Charts are helpful for visual displays of your data. They can make viewing and analyzing data easier, especially for your audience. So for geographical data, why not use the map chart type in Microsoft Excel?
Whether you want to display populations in several countries for your sales team or abbreviations for the United States for your elementary school class, you can create a map chart easily in Microsoft Excel. You can then format it with labels, a legend, and an appropriate color scheme.
Get Your Data Ready
Like with other chart types in Microsoft Excel, it’s best to start with populated data. This allows you to select the cells containing that data and simply insert the chart for it.
Select a single data type for the map. Like the examples listed above, this can be the population or abbreviation that you can obtain from the built-in geography data type in Excel. Or, alternately, it might be your sales amounts, number of stores, average operating costs, or other data you have already prepared in your spreadsheet.
While you can use the chart for smaller areas, such as cities, the map won’t be as effective. You’ll only see dots representing those types of locations. The map chart in Excel works best with large areas like counties, states, regions, countries, and continents.
Create the Map Chart
When you’re ready to create the map chart, select your data by dragging through the cells, open the “Insert” tab, and move to the “Charts” section of the ribbon. Click the drop-down for “Maps” and choose “Filled Map.”
Your newly created chart will pop right onto your sheet with your data mapped.
Format the Map Chart
The next steps include formatting your map to include useful components and a color scheme. You can add a title, some labels, a legend, and a style.
Add a Title
If your map contains the default “Chart Title,” you can simply click that text box on the map and type in your own title. If the map does not include a title, you can add one easily as well as changing its position.
Select the chart and click “Chart Elements” (“+” icon) on the right. Check the box for “Chart Title,” then enter the title in the text box that appears on the map.
Hover your cursor over the arrow to the right of “Chart Title” in the Chart Elements box and choose a different position for the title if you like.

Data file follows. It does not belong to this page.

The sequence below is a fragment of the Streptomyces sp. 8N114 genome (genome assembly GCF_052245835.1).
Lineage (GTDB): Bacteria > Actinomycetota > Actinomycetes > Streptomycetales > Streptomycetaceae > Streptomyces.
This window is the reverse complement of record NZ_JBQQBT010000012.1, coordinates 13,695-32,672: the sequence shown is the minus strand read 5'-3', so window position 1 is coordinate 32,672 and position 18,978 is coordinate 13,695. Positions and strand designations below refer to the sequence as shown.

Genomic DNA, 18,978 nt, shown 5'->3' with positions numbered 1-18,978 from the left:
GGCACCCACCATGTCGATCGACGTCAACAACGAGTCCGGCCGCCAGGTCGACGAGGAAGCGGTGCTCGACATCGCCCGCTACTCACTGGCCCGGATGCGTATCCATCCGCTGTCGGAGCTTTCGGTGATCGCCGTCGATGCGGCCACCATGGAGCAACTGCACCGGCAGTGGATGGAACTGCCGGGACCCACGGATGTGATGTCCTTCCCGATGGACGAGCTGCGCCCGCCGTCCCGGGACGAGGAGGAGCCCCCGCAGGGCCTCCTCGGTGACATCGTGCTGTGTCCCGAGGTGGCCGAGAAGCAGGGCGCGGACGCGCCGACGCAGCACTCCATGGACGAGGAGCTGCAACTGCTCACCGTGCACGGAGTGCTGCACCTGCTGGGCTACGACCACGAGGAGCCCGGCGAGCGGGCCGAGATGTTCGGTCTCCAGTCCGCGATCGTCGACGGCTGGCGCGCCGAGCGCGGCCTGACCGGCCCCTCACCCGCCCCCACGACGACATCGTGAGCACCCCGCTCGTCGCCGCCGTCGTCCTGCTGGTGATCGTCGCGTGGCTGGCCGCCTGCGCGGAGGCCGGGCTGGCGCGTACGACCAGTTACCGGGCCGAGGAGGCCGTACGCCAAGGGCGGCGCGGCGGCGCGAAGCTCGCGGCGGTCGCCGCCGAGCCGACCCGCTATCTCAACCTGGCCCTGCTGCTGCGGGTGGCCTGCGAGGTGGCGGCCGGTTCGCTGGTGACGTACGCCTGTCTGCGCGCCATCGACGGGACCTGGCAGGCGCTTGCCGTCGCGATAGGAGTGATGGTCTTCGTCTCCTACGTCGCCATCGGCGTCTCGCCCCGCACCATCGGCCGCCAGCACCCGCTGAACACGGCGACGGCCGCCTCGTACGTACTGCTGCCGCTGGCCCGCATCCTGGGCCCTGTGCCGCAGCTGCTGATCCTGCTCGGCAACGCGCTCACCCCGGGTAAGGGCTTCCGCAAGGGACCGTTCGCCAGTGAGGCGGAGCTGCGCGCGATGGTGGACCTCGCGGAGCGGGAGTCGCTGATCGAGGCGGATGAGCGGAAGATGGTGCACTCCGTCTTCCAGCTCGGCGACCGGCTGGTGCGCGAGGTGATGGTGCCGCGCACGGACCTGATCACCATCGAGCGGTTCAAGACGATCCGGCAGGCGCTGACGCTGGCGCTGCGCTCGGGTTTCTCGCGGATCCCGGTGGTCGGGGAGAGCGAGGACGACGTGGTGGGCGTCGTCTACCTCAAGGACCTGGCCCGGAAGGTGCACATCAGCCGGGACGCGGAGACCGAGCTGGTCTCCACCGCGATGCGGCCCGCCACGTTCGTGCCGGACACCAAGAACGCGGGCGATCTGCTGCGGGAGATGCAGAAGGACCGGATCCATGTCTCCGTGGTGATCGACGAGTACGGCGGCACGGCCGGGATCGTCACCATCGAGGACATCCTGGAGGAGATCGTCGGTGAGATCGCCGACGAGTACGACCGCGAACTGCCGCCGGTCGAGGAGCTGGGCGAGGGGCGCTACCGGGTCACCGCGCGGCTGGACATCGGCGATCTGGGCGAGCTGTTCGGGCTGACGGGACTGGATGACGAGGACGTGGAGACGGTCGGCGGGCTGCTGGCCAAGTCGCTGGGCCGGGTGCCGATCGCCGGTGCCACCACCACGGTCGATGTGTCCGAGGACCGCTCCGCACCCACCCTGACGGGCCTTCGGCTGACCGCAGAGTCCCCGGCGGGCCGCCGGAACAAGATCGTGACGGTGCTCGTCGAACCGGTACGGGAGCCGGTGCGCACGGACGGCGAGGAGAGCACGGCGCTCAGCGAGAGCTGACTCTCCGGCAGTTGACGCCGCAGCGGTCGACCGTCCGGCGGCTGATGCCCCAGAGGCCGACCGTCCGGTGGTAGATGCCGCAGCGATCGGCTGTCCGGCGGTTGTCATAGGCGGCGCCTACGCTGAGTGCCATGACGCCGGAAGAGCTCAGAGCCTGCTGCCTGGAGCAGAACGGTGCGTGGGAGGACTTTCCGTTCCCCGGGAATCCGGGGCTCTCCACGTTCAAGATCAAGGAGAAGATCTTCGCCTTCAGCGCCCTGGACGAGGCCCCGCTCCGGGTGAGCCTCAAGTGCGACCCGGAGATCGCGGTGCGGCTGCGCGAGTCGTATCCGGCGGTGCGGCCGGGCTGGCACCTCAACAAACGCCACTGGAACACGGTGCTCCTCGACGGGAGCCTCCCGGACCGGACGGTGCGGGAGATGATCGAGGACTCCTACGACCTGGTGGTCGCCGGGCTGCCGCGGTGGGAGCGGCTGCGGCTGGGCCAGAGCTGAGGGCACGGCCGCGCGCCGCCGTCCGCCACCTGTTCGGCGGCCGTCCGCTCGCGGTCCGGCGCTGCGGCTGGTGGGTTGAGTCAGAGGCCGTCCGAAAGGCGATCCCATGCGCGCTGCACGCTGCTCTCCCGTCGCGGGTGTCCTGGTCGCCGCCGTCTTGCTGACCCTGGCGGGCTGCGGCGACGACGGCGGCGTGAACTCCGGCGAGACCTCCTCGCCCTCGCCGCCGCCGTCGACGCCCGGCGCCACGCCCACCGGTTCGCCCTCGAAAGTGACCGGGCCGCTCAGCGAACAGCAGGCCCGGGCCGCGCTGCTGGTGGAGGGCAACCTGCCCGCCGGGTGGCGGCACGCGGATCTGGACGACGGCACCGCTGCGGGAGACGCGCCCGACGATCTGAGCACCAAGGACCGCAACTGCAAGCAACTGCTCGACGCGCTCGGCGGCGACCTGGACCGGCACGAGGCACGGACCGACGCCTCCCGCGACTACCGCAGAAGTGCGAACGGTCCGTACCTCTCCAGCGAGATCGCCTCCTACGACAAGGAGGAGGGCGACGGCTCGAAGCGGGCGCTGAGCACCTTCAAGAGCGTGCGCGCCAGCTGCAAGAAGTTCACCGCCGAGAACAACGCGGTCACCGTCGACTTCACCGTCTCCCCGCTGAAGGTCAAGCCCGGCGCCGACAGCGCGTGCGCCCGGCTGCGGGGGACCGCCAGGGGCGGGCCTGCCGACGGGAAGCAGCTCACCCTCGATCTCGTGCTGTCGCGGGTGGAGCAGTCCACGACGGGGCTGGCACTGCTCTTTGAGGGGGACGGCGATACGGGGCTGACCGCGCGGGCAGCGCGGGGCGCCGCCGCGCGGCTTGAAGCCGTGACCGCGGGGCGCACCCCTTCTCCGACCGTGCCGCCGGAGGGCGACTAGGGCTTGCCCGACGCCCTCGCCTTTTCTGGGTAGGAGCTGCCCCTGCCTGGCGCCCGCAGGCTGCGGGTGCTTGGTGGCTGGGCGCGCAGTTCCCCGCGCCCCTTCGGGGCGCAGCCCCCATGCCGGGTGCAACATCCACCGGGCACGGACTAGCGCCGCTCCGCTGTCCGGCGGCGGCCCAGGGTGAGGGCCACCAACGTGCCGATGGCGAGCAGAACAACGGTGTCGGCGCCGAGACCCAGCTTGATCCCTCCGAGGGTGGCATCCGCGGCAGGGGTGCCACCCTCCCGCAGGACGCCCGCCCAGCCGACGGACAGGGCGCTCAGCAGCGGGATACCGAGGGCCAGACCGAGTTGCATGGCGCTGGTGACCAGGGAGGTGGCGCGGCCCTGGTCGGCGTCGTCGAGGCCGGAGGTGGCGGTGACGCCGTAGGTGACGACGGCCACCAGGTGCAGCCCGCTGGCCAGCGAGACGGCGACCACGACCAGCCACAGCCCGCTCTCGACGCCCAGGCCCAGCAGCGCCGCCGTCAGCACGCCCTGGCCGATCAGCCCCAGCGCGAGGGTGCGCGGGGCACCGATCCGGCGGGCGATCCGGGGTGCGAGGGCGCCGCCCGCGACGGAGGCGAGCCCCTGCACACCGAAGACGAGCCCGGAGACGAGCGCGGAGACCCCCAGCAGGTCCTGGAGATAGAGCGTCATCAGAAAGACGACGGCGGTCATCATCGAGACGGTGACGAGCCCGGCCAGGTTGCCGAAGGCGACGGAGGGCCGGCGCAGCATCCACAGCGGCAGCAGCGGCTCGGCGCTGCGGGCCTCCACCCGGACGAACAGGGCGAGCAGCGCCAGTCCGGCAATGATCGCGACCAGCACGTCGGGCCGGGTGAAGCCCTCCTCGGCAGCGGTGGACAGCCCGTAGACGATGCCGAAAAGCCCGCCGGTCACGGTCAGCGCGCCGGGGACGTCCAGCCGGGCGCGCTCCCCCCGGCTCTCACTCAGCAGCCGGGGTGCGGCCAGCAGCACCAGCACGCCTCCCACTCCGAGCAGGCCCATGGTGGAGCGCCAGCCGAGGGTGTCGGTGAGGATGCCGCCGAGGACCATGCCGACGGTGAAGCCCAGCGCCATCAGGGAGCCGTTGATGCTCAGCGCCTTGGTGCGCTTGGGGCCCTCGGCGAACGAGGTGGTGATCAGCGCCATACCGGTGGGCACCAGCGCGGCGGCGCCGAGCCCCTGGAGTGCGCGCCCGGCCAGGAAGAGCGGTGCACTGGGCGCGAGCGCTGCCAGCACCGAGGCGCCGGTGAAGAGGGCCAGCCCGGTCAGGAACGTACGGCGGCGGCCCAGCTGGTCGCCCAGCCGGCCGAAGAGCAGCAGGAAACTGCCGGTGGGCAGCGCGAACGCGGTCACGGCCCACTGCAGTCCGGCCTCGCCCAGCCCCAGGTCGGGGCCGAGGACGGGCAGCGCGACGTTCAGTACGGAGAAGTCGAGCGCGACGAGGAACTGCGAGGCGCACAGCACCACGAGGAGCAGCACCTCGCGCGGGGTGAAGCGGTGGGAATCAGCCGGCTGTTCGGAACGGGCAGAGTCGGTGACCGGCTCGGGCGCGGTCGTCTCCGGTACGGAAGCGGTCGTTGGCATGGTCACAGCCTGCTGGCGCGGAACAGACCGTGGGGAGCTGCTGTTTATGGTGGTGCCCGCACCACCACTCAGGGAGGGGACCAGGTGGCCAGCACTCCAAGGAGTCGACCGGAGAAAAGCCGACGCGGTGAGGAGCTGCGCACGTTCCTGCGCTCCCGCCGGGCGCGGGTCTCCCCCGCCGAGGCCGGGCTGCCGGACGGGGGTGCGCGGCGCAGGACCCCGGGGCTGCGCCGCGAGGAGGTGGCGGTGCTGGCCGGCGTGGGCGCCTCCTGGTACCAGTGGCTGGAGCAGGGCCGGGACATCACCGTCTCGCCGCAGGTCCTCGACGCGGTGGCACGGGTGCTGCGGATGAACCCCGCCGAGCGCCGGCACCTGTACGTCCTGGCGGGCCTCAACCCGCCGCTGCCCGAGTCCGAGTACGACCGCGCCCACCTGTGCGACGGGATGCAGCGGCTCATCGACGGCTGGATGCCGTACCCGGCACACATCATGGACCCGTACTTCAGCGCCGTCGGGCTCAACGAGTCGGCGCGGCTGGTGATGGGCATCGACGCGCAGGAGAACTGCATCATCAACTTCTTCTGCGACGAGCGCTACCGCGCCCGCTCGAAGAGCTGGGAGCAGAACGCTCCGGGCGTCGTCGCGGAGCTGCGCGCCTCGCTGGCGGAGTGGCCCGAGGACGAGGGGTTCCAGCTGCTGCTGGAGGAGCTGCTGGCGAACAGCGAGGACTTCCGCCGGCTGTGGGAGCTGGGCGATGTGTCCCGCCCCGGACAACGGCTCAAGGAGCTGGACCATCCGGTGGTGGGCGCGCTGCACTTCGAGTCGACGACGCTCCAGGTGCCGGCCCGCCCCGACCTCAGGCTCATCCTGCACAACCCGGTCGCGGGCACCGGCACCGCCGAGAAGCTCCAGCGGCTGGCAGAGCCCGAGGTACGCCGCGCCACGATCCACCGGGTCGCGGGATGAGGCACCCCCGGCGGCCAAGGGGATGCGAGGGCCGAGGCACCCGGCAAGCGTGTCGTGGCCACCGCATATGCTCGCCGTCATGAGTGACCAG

You can also select “More Title Options,” which will display a sidebar on the right. In this spot, you can choose the position, use a fill color, or apply a text outline.
Include Data Labels
If the data you’re displaying on the map is small enough, you may want to include data labels. These will show the data directly on each map location.
Select the chart and click “Chart Elements” on the right. Check the box for “Data Labels.”
To adjust the text and options for the labels, select “More Data Label Options.” Like with the chart title, the right-hand sidebar will open with formatting features for the labels.
Insert a Legend
One more helpful element for almost any chart is a legend. This useful tool is a key to the data that displays on the chart.
Select the chart and click “Chart Elements” on the right. Check the box for “Legend.”
Hover your cursor over the arrow to the right of “Legend” in the Chart Elements box and choose a position for the legend.
You can also select “More Legend Options” to open the sidebar and format the text and additional options.
Apply a Style
The map chart is pretty basic in its color, but you can spruce it up with a theme or color scheme.
Select the chart and click “Chart Styles” (found on the paintbrush) on the right. Click “Styles” to scroll through premade themes or “Color” to pick a colorful or monochromatic scheme.
Whichever you choose, you’ll see your map update immediately.
Move, Resize, Edit, or Delete the Map
You can easily move the map chart anywhere you want on your sheet. Just select and drag it to its new spot. If you want to prevent changes, you can lock the Microsoft Excel chart in place. And to resize the chart, drag one of the corners or edges.
To edit the data that displays on the map, for example, if you add more locations, right-click the chart and click “Select Data.” Alternatively, you can go to the “Chart Design” tab and click “Select Data” in the ribbon.
Enter the cells in the “Chart Data Range” box at the top, or drag your cursor through the cells. Click “OK” when you finish.
If you decide that you don’t want to use the map chart after all, you can remove it easily. Select the chart and hit your Delete key or right-click and pick “Cut.”
If you want to display geographical data on your Excel sheet, the map chart is a terrific visual tool. For other types of data, take a look at how to make a bar chart in Microsoft Excel.